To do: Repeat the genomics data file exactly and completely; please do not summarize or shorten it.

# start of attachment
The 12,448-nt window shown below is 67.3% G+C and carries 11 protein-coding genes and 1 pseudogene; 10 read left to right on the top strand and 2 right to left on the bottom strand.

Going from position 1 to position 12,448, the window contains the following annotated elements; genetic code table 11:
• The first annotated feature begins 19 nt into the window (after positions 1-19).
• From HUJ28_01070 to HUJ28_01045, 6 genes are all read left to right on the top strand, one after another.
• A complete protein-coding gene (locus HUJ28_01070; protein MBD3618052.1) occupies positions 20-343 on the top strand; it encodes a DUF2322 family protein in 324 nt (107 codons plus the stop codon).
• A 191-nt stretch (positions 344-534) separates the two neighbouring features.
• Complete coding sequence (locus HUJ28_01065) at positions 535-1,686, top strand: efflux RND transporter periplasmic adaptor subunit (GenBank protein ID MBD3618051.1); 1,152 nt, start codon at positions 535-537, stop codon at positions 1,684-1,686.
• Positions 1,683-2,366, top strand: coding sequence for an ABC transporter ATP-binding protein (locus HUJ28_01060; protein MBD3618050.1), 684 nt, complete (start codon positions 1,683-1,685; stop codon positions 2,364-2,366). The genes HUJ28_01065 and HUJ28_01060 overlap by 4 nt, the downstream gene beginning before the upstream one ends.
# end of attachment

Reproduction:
The 12,448-nt window shown below is 67.3% G+C and carries 11 protein-coding genes and 1 pseudogene; 10 read left to right on the top strand and 2 right to left on the bottom strand.

Going from position 1 to position 12,448, the window contains the following annotated elements; genetic code table 11:
• The first annotated feature begins 19 nt into the window (after positions 1-19).
• From HUJ28_01070 to HUJ28_01045, 6 genes are all read left to right on the top strand, one after another.
• A complete protein-coding gene (locus HUJ28_01070; protein MBD3618052.1) occupies positions 20-343 on the top strand; it encodes a DUF2322 family protein in 324 nt (107 codons plus the stop codon).
• A 191-nt stretch (positions 344-534) separates the two neighbouring features.
• Complete coding sequence (locus HUJ28_01065) at positions 535-1,686, top strand: efflux RND transporter periplasmic adaptor subunit (GenBank protein ID MBD3618051.1); 1,152 nt, start codon at positions 535-537, stop codon at positions 1,684-1,686.
• Positions 1,683-2,366, top strand: coding sequence for an ABC transporter ATP-binding protein (locus HUJ28_01060; protein MBD3618050.1), 684 nt, complete (start codon positions 1,683-1,685; stop codon positions 2,364-2,366). The genes HUJ28_01065 and HUJ28_01060 overlap by 4 nt, the downstream gene beginning before the upstream one ends.